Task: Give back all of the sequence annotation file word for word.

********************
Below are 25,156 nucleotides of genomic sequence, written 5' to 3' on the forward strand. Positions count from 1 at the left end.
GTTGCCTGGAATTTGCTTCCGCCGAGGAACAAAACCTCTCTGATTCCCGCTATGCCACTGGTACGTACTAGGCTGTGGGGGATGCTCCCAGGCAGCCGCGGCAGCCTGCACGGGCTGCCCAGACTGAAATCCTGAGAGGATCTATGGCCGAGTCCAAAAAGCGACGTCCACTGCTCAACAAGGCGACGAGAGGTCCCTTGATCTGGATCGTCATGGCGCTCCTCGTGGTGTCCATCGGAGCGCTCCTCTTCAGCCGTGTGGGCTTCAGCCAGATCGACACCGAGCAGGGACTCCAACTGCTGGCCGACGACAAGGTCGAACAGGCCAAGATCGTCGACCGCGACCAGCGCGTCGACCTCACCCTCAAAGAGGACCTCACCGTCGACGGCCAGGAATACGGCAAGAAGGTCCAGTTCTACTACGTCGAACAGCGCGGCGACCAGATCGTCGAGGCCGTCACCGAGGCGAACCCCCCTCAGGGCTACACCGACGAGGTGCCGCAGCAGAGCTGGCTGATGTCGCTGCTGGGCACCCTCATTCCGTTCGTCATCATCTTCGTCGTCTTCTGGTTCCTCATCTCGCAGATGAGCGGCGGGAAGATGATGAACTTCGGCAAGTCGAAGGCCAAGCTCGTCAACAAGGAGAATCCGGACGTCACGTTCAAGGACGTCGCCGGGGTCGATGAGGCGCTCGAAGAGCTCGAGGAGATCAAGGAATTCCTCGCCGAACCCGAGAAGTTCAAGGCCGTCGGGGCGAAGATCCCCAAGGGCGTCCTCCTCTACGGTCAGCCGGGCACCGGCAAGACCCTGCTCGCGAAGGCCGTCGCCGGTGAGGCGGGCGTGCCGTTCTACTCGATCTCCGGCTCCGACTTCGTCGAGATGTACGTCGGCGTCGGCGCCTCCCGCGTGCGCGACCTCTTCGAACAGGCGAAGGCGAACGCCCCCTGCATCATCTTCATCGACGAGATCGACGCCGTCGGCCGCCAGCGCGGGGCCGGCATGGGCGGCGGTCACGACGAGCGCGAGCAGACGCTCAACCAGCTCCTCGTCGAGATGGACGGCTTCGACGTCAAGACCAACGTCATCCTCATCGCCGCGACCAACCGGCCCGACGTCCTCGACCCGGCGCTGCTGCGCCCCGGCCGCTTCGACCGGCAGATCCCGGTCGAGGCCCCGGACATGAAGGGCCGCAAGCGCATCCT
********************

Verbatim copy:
Below are 25,156 nucleotides of genomic sequence, written 5' to 3' on the forward strand. Positions count from 1 at the left end.
GTTGCCTGGAATTTGCTTCCGCCGAGGAACAAAACCTCTCTGATTCCCGCTATGCCACTGGTACGTACTAGGCTGTGGGGGATGCTCCCAGGCAGCCGCGGCAGCCTGCACGGGCTGCCCAGACTGAAATCCTGAGAGGATCTATGGCCGAGTCCAAAAAGCGACGTCCACTGCTCAACAAGGCGACGAGAGGTCCCTTGATCTGGATCGTCATGGCGCTCCTCGTGGTGTCCATCGGAGCGCTCCTCTTCAGCCGTGTGGGCTTCAGCCAGATCGACACCGAGCAGGGACTCCAACTGCTGGCCGACGACAAGGTCGAACAGGCCAAGATCGTCGACCGCGACCAGCGCGTCGACCTCACCCTCAAAGAGGACCTCACCGTCGACGGCCAGGAATACGGCAAGAAGGTCCAGTTCTACTACGTCGAACAGCGCGGCGACCAGATCGTCGAGGCCGTCACCGAGGCGAACCCCCCTCAGGGCTACACCGACGAGGTGCCGCAGCAGAGCTGGCTGATGTCGCTGCTGGGCACCCTCATTCCGTTCGTCATCATCTTCGTCGTCTTCTGGTTCCTCATCTCGCAGATGAGCGGCGGGAAGATGATGAACTTCGGCAAGTCGAAGGCCAAGCTCGTCAACAAGGAGAATCCGGACGTCACGTTCAAGGACGTCGCCGGGGTCGATGAGGCGCTCGAAGAGCTCGAGGAGATCAAGGAATTCCTCGCCGAACCCGAGAAGTTCAAGGCCGTCGGGGCGAAGATCCCCAAGGGCGTCCTCCTCTACGGTCAGCCGGGCACCGGCAAGACCCTGCTCGCGAAGGCCGTCGCCGGTGAGGCGGGCGTGCCGTTCTACTCGATCTCCGGCTCCGACTTCGTCGAGATGTACGTCGGCGTCGGCGCCTCCCGCGTGCGCGACCTCTTCGAACAGGCGAAGGCGAACGCCCCCTGCATCATCTTCATCGACGAGATCGACGCCGTCGGCCGCCAGCGCGGGGCCGGCATGGGCGGCGGTCACGACGAGCGCGAGCAGACGCTCAACCAGCTCCTCGTCGAGATGGACGGCTTCGACGTCAAGACCAACGTCATCCTCATCGCCGCGACCAACCGGCCCGACGTCCTCGACCCGGCGCTGCTGCGCCCCGGCCGCTTCGACCGGCAGATCCCGGTCGAGGCCCCGGACATGAAGGGCCGCAAGCGCATCCT